Clarify "disinfect" versus "clean." What products clean/disinfect equipment, and what products sterilize equipment?
Cleaning refers to procedures in which gross contamination is removed from surfaces or objects without killing germs (Bankaitis & Kemp, 2003;Bankaitis & Kemp, 2005;Bankaitis, Kemp, Krival & Bandaranayake, 2005). It does not necessarily involve any level of germ killing but it must occur prior to disinfection or sterilization as the effectiveness of these procedures may be compromised without it.
Disinfection refers to a process in which germs are killed (Bankaitis & Kemp, 2003;Bankaitis & Kemp, 2005;Bankaitis, Kemp, Krival & Bandaranayake, 2005). Levels of disinfection vary according to how many and what specific germs are killed. Household disinfectants kill a limited number of germs commonly found in the household. In contrast, hospital-grade disinfectants are much stronger and kill a larger number and variety of germs.
Finally, sterilization involves killing 100% of vegetative microorganisms, including associated endospores (Bankaitis & Kemp, 2003;Bankaitis & Kemp, 2005;Bankaitis, Kemp, Krival & Bandaranayake, 2005). Whereas disinfection may kill some germs, sterilization, by definition, kills all germs and associated endospores each and every time. There are several different ways in which items may be sterilized including heat pressurization via an autoclave, gas sterilization, or cold sterilization. Most audiologists rely on cold sterilization which involves submerging cleaned items into a chemical solution and allowing the items to soak for a specified amount of time. There are only two EPA-approved liquid chemicals that may be used for sterilization. Glutaraldehyde solutions in concentrations of 2% or higher (i.e. brand name products such as Wavicide, Cidex) or 7.5% or higher levels of hydrogen peroxide (H202) (i.e. brand name products such as Sporox) are the only chemicals approved by the EPA for cold sterilization.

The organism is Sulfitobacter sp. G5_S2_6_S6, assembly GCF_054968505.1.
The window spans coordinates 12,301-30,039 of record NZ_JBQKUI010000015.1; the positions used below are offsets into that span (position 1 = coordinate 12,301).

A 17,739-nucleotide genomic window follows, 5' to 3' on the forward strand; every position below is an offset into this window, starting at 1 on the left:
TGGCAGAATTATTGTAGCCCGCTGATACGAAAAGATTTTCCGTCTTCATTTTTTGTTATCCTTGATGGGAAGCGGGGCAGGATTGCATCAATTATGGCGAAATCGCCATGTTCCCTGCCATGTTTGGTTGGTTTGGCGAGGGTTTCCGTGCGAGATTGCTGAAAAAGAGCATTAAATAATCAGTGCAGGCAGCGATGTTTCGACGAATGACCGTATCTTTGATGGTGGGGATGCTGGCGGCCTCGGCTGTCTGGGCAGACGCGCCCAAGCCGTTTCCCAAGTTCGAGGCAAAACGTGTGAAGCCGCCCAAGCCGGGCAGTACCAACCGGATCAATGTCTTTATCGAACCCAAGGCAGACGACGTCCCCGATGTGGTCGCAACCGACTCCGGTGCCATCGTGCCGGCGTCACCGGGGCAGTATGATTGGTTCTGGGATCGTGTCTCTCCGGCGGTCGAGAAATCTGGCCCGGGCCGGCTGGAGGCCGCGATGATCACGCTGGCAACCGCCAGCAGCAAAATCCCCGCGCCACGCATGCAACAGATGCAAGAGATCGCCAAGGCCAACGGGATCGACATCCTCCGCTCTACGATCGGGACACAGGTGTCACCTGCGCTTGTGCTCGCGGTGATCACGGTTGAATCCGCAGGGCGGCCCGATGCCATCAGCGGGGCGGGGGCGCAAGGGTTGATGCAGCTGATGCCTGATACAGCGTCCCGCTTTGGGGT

As outlined by the Universal (Standard) Precautions issued by the CDC, touch and splash surfaces must be cleaned and then disinfected. A touch surface is an area that may potentially come in direct or indirect contact with hands including countertops, work benches, arm rests, tables, etc. A splash surface refers to an area that may be hit with blood, bodily fluids, or other secretions. In contrast, critical instruments must be cleaned and then sterilized. Critical instrument refers to any instrument or object that is either introduced into the bloodstream (e.g. needles), non-invasive instruments or objects that come in contact with mucous membranes or bodily fluids (e.g. blood, saliva, mucous drainage, pus), and/or any instrument or object that can potentially penetrate the skin from use or misuse. Within the context of the audiology clinic, any reusable item that does not make contact with blood, mucous membranes, or bodily fluids, and any reusable item that is not used in a manner where it may potentially penetrate the skin from use or misuse should be cleaned and then disinfected. All critical instruments and objects should be cleaned and sterilized prior to reuse.
- Bankaitis, A.U. and Kemp, R.J. (2003). Infection Control in the Hearing Aid Clinic. Boulder, CO: Auban.
- Bankaitis, A.U. & Kemp, R. J. (2005). Infection Control in the Audiology Clinic (2nd edition). St. Louis, MO: Auban, Inc.
- Bankaitis, A.U., Kemp, R.J., Krival, K., and Bandaranayake, D.W. (2005). Infection control for Speech-Language Pathology. St. Louis, MO: Auban, Inc.
A.U. Bankaitis is Vice President of Oaktree Products based in St. Louis, MO. She is an audiologist with a niche expertise in the area of infection control. Dr. Bankaitis has presented several courses on AudiologyOnline, including two in the area of Infection Control, Infection Control - HIV, the Immune System, and Developing Written Protocols (course #13154) and Infection Control - Putting the Pedal to the Sterilized Metal (course #12758).